The Meemu Atoll, also known as Mulaku Atoll, is located to the south of Malé in the Maldives, and only nine of its thirty-three islands are inhabited. There aren't many channels on the atoll’s eastern side, and this helps to protect beginners from strong currents.
You’ll be diving in warm water with temperatures never below 75° F (24° C), and the tropical climate is defined by two monsoons. The dry northeast monsoon runs from December to March, and the wet south-west monsoon runs from May to November. Air temperatures are consistently 84° C (29° C).
There aren’t any Buddhist archaeological sites on the island, but great diving and watersports will keep you entertained. You can walk along the atoll’s long pristine beaches when you’re not enjoying a lazy afternoon in a secluded spot.
Accommodation options are upper mid-range to luxury spa resorts, and they're often discounted during the low season. The atoll is a popular destination for liveaboards, and if you’re visiting during the high season, they can be a cost-effective alternative.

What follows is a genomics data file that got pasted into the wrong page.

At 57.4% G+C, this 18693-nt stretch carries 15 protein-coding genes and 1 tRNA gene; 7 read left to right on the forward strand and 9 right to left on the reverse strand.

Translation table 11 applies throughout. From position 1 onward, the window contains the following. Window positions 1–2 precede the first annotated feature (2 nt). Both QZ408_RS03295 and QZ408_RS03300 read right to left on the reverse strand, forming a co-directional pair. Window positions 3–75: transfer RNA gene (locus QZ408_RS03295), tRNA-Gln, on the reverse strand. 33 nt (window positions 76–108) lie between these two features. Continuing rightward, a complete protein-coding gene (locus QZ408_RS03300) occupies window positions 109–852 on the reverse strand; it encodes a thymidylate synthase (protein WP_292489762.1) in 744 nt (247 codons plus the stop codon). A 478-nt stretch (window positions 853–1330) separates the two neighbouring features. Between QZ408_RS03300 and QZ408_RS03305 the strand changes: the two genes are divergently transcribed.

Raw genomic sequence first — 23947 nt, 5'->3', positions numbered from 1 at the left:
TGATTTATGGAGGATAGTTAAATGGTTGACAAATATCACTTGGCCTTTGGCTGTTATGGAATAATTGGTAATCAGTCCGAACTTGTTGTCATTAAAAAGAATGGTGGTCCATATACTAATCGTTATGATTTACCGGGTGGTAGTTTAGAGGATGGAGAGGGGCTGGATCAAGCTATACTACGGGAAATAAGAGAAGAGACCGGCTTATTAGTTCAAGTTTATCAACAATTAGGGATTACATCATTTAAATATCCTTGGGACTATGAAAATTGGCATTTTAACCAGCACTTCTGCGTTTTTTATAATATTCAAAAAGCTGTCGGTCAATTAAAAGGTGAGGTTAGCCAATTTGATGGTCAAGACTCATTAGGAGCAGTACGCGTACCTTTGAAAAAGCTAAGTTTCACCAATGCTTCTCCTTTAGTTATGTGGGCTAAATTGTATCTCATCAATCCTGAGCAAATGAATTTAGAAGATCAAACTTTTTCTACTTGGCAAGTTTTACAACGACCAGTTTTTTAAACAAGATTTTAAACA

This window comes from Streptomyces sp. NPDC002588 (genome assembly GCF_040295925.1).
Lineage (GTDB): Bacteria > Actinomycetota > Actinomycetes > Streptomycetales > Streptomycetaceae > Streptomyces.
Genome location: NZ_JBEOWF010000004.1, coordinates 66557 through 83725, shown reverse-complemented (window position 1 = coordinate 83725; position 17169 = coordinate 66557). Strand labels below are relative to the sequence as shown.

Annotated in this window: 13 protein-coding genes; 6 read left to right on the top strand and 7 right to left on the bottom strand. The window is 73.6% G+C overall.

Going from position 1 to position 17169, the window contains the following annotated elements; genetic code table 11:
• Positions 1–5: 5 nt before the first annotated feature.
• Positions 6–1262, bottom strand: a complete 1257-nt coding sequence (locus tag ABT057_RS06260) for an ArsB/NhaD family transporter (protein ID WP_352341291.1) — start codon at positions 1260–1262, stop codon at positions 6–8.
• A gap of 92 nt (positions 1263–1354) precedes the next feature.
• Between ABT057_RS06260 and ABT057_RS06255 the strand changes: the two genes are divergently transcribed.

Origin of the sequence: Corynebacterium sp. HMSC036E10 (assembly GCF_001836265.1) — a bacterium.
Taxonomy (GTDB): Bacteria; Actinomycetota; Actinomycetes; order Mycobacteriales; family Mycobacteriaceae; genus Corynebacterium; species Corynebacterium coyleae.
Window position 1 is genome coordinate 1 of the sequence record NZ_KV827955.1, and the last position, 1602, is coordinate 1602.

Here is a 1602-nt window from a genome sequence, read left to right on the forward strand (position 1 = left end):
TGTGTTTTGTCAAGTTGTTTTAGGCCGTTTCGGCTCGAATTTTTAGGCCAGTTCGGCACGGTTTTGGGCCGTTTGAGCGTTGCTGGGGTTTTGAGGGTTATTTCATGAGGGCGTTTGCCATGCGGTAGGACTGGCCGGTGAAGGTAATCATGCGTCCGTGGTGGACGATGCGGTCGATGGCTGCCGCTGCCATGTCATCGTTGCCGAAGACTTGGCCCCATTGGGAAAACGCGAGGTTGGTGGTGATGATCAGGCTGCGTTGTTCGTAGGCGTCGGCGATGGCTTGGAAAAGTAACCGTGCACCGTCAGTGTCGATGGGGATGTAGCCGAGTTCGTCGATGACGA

The sharks that patrol the channels’ stronger currents are the yin to the beaches' yang.
Just before sunset, head out on a traditional dhoni to try night fishing. As the sky’s redness concedes to darkness, play dot-to-dot with the stars while you're waiting for a squirrelfish to take your bait.
The atoll has great surfing and the quiet spots cater to different levels of experience. You can learn to kitesurf and windsurf, or you can paddle a kayak around the lagoons.
Arrange a trip to an uninhabited island, find some shade, and enjoy the irony of reading William Golding's Lord of the Flies.
Male Ibrahim Nasir International Airport is well served by direct charter flights from Western Europe, but direct scheduled flights are rarer – it may require a lay-over in the Middle East first.
If you’re staying on the Meemu Atoll, then you will need to transfer by seaplane (45 minutes).
Note - Travel to any destination may be adversely affected by conditions including (but not limited) to security, entry and exit requirements, health conditions, local laws and culture, natural disasters and climate. Regardless of your destination, check your local travel advisory board or department for travel advice about that location when planning your trip and again shortly before you leave.